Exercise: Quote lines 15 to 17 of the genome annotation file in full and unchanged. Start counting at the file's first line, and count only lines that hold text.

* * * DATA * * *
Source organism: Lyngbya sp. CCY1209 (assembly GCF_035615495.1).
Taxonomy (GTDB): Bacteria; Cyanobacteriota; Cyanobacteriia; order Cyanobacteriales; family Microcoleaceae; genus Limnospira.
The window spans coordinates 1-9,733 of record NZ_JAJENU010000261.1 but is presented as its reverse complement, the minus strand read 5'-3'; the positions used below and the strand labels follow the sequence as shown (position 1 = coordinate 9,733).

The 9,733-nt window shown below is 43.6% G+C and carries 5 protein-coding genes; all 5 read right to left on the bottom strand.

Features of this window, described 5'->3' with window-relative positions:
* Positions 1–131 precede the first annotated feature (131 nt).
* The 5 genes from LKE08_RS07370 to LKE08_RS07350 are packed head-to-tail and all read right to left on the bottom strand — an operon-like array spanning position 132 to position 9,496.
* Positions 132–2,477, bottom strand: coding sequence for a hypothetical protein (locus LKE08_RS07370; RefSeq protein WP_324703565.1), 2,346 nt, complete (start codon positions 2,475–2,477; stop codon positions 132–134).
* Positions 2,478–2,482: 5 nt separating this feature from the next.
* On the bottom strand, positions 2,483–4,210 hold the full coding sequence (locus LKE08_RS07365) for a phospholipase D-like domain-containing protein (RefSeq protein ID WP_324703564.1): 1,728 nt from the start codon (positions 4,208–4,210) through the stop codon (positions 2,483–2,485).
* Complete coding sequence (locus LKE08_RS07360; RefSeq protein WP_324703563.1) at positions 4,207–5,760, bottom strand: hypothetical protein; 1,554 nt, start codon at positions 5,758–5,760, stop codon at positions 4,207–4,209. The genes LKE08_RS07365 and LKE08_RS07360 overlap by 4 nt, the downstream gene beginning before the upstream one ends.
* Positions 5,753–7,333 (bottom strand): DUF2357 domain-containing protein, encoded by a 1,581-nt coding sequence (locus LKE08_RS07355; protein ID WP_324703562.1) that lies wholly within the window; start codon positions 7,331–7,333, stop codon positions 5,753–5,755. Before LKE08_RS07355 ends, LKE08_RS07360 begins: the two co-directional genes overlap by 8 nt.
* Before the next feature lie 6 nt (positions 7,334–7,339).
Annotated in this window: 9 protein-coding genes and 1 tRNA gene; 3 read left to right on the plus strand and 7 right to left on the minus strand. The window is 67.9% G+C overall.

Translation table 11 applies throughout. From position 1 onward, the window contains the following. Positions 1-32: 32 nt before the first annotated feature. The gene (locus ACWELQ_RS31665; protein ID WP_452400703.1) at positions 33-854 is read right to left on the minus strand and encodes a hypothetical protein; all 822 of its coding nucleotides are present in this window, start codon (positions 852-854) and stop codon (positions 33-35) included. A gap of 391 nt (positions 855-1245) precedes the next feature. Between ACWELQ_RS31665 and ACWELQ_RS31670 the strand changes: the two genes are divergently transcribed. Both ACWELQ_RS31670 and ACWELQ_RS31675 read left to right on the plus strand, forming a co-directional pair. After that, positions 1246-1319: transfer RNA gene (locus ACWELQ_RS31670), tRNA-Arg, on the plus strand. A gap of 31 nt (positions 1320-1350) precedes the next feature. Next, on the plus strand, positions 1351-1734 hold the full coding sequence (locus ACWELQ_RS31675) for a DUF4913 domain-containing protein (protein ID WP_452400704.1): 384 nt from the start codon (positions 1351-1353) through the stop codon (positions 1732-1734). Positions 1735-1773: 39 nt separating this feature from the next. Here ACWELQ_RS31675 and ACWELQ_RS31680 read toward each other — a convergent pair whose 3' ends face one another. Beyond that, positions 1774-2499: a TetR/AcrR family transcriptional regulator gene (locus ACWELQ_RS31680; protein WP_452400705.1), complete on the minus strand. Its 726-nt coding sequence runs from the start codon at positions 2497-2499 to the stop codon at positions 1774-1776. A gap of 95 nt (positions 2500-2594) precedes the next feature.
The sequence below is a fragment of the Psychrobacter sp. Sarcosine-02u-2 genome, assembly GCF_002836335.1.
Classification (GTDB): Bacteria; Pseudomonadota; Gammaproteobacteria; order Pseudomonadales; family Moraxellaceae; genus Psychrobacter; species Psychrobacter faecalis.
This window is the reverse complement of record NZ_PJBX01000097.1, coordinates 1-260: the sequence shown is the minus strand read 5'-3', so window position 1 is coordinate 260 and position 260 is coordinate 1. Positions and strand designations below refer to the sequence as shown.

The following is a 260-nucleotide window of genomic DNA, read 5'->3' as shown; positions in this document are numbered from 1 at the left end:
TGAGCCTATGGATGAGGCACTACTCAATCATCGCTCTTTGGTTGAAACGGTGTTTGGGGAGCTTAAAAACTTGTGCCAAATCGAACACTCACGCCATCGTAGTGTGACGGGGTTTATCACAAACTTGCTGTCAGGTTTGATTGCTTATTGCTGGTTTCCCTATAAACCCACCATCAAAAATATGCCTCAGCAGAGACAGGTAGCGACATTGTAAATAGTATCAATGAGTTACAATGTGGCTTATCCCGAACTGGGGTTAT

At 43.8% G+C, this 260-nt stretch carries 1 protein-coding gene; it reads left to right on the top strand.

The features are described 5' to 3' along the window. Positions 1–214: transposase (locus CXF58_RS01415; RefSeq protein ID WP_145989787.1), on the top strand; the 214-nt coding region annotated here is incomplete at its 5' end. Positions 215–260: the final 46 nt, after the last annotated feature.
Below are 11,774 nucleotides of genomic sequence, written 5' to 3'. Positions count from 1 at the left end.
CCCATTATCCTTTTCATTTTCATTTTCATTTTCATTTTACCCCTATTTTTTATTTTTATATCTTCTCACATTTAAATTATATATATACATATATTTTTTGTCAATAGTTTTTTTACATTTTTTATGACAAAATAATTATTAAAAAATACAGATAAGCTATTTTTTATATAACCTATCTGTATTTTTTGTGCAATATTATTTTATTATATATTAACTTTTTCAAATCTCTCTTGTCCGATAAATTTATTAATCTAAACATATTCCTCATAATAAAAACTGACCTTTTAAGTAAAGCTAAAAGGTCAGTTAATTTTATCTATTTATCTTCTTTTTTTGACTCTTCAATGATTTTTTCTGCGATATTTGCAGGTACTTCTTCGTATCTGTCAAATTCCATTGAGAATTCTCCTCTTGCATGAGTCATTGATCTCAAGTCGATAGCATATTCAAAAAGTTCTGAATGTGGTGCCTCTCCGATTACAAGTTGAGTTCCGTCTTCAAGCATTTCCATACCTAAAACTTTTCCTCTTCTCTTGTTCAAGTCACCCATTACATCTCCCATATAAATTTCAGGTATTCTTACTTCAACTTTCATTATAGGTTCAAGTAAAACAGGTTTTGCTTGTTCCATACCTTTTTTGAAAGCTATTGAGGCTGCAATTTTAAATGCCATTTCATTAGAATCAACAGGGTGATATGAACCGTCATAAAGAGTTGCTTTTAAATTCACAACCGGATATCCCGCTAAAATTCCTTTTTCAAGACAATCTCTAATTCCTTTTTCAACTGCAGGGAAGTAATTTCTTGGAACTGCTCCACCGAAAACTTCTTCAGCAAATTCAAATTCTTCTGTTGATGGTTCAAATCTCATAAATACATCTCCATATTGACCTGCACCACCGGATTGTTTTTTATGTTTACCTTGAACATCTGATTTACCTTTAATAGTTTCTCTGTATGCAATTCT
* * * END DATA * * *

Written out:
Translation table 11 applies throughout. From position 1 onward, the window contains the following. Positions 1-32: 32 nt before the first annotated feature. The gene (locus ACWELQ_RS31665; protein ID WP_452400703.1) at positions 33-854 is read right to left on the minus strand and encodes a hypothetical protein; all 822 of its coding nucleotides are present in this window, start codon (positions 852-854) and stop codon (positions 33-35) included. A gap of 391 nt (positions 855-1245) precedes the next feature. Between ACWELQ_RS31665 and ACWELQ_RS31670 the strand changes: the two genes are divergently transcribed. Both ACWELQ_RS31670 and ACWELQ_RS31675 read left to right on the plus strand, forming a co-directional pair. After that, positions 1246-1319: transfer RNA gene (locus ACWELQ_RS31670), tRNA-Arg, on the plus strand. A gap of 31 nt (positions 1320-1350) precedes the next feature. Next, on the plus strand, positions 1351-1734 hold the full coding sequence (locus ACWELQ_RS31675) for a DUF4913 domain-containing protein (protein ID WP_452400704.1): 384 nt from the start codon (positions 1351-1353) through the stop codon (positions 1732-1734). Positions 1735-1773: 39 nt separating this feature from the next. Here ACWELQ_RS31675 and ACWELQ_RS31680 read toward each other — a convergent pair whose 3' ends face one another. Beyond that, positions 1774-2499: a TetR/AcrR family transcriptional regulator gene (locus ACWELQ_RS31680; protein WP_452400705.1), complete on the minus strand. Its 726-nt coding sequence runs from the start codon at positions 2497-2499 to the stop codon at positions 1774-1776. A gap of 95 nt (positions 2500-2594) precedes the next feature.
The sequence below is a fragment of the Psychrobacter sp. Sarcosine-02u-2 genome, assembly GCF_002836335.1.
Classification (GTDB): Bacteria; Pseudomonadota; Gammaproteobacteria; order Pseudomonadales; family Moraxellaceae; genus Psychrobacter; species Psychrobacter faecalis.